The Two-Gymnasts-Per-Country Rule That Eliminated Jordyn Wieber Is Totally Indefensible

A Blog About the Olympic Games
July 30 2012 2:32 PM

The Two-Gymnasts-Per-Country Rule That Eliminated Jordyn Wieber Is Totally Indefensible

Jordyn Wieber
Jordyn Wieber at the London Games.

Photo by BEN STANSALL/AFP/GettyImages

Defending world women’s gymnastics all-around champion Jordyn Wieber was eliminated from competition for the all-around gold yesterday. Though Wieber did make a small number of miscues, her qualifying score still placed her fourth overall in the competition, behind Russia’s Viktoria Komova and her American teammates Aly Raisman and Gabby Douglas. So why didn’t three Americans advance?

Because of a rule, in place at the Olympics since 2004, that limits each country to only two competitors among the 24 competing in the all-around final. In Wieber’s place will be the likes of Ashleigh Brennan from Australia, who finished nearly six points behind the reigning world champion. Wieber’s coach John Geddert called it an “injustice.” Gymnastics coach/analyst/cheerleader Bela Karolyi agreed, telling NBC’s Bob Costas that it was “absolutely unacceptable.” “This is the all-around final,” Karolyi said. “The first 24 should be in the competition, nobody else.”


Geddert and Karolyi are right: It’s absurd to keep the best athletes out of competition for medals. That’s not an unusual practice at the Olympics, though. Consider table tennis, which added a two-athlete-per-country limit prior to the London Games in a calculated attempt to limit Chinese dominance of the sport. The top four men and the top four women in the world are all Chinese. On the men’s side, Zhang Jike, the current world No. 1, and Wang Hao, the world No. 4, qualified for China in singles. World No. 2 Ma Long has been relegated to the team competition, and No. 3 Xu Xin isn’t even in London. In keeping these players out, the Olympics has allowed the enforcement of diversity to trump the quest to crown the best in the world.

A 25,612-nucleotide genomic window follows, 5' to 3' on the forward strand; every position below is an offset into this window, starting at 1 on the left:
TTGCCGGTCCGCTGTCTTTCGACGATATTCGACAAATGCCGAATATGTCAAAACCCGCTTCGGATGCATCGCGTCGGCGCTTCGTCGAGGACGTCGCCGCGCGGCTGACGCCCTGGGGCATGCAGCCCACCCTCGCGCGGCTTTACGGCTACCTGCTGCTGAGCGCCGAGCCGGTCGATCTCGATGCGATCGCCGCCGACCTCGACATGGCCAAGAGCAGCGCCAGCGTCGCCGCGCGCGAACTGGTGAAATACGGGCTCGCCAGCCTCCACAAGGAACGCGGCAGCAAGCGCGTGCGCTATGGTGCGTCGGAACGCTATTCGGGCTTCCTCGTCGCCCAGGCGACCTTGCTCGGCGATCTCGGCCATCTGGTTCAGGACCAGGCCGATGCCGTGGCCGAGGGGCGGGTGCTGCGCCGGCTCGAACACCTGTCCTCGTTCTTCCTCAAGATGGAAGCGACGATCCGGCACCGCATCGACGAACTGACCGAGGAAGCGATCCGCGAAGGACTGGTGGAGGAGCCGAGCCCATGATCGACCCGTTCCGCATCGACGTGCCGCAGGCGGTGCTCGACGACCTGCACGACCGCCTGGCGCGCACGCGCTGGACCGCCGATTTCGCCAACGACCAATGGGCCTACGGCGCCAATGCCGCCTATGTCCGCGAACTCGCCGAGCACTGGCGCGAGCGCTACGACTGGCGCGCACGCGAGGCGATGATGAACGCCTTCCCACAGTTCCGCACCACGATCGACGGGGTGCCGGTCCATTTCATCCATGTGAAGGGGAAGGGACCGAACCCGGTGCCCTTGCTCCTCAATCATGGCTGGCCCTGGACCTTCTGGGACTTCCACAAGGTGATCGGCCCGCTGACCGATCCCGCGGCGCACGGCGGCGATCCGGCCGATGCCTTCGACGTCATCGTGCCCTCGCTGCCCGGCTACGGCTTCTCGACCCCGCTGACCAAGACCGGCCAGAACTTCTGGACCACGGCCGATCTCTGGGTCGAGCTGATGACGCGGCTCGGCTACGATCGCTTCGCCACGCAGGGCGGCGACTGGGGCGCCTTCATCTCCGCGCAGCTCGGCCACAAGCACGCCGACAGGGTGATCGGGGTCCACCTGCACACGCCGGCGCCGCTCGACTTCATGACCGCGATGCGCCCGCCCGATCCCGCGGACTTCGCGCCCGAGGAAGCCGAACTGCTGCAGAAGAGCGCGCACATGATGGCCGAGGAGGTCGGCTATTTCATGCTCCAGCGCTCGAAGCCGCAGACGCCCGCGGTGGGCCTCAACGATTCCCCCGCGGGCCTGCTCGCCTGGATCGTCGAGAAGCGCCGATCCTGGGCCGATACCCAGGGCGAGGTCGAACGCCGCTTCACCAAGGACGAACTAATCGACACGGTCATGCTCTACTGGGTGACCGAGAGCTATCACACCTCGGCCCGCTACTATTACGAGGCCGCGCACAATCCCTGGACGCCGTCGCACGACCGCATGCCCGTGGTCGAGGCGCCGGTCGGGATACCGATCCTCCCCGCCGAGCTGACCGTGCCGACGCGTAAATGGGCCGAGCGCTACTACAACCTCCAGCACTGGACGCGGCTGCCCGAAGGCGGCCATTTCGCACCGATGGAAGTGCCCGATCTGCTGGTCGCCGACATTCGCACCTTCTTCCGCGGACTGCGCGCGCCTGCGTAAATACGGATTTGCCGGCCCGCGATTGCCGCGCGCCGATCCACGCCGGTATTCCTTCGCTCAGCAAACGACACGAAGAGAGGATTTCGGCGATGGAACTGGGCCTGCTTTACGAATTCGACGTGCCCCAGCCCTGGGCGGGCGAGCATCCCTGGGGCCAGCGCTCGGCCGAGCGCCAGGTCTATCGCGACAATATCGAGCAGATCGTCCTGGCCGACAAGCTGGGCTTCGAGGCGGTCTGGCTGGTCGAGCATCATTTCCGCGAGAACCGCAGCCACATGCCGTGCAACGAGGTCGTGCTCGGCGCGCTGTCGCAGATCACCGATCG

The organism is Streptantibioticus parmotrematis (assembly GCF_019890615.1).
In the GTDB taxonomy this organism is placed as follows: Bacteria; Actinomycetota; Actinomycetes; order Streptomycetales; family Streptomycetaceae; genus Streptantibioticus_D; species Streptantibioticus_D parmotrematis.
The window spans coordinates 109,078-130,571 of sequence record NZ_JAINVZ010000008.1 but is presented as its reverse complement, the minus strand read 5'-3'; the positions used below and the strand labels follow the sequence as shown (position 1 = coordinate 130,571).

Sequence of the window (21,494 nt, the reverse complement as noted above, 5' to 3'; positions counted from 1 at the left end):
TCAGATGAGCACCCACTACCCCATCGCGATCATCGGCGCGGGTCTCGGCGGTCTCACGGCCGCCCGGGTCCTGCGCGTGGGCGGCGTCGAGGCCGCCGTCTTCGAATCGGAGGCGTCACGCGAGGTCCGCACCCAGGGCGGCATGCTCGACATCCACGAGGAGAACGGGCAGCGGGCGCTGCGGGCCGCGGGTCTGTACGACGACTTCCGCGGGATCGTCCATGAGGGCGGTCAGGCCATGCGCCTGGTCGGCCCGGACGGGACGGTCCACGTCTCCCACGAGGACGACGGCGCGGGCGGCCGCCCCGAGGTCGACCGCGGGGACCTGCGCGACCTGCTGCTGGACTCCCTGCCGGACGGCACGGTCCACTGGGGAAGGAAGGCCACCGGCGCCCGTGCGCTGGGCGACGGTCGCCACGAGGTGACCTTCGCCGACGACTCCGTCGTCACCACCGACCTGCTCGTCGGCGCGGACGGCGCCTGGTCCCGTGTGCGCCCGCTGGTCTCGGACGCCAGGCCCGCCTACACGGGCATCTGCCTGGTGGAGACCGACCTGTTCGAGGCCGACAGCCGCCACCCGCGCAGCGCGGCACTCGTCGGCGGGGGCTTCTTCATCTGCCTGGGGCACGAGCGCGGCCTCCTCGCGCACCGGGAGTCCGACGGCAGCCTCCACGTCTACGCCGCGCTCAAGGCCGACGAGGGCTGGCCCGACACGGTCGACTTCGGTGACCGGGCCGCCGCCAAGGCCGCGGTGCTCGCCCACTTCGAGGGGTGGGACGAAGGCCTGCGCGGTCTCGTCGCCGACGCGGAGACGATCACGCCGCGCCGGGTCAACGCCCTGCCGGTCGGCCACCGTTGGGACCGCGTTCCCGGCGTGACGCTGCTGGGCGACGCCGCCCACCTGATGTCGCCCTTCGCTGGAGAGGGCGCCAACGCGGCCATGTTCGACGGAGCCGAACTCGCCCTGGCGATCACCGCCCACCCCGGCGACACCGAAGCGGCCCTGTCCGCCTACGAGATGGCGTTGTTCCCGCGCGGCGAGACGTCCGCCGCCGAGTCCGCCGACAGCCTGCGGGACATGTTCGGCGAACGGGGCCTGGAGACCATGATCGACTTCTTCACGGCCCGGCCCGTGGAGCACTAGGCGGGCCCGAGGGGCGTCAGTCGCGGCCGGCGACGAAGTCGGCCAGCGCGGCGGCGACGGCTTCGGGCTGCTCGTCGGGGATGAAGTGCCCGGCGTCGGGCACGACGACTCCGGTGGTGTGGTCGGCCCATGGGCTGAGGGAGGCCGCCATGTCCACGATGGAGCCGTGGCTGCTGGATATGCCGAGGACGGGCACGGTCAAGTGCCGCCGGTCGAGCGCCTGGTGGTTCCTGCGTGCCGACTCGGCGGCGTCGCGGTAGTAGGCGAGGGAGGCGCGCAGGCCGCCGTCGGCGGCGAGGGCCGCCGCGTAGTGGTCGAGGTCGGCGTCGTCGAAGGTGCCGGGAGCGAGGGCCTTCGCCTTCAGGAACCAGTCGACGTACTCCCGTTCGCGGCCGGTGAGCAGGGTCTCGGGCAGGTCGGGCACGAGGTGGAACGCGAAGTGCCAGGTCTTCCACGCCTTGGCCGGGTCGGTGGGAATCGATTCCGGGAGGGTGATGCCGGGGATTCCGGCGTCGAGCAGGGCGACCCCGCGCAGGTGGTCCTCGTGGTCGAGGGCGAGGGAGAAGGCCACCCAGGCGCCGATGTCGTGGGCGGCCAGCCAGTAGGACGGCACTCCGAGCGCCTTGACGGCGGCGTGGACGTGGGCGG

One can at least see the logic behind imposing a limit of three entrants on each event, but it’s ridiculous to deny a country the opportunity to claim all three medals. The winner of the bronze in men’s table tennis will know that he didn’t prove himself against the best in the world—that he’s only on the podium so the IOC can snap a picture that doesn’t include three Chinese flags.

It’s a good thing that the Olympics bring in athletes from smaller nations and that the games aren’t restricted to the best of the best. But inviting in the weak at the expense of the strong is the wrong kind of affirmative action. It’s a slap in the face to athletes who deserve to be there, and it’s unfair to those who take their place and will always wonder if they truly earned their spot.

Perhaps it wouldn’t seem so unfair if these country limits weren’t applied arbitrarily across the Olympic sports. In table tennis, taekwondo, and swimming each country gets a maximum of two athletes per individual event. You’re allowed three in singles badminton and archery and four in tennis singles. In pairs competitions, synchronized diving has one team per country, beach volleyball and doubles tennis have two, and doubles badminton three.

The two-per-country rule in gymnastics is particularly terrible, though, for disqualifying athletes once they’ve already been granted admission to the games. It’s indefensible to deny someone the chance to win because her teammates performed too well. And besides, if you invite someone to a party, it’s rude to send them home before it’s over.



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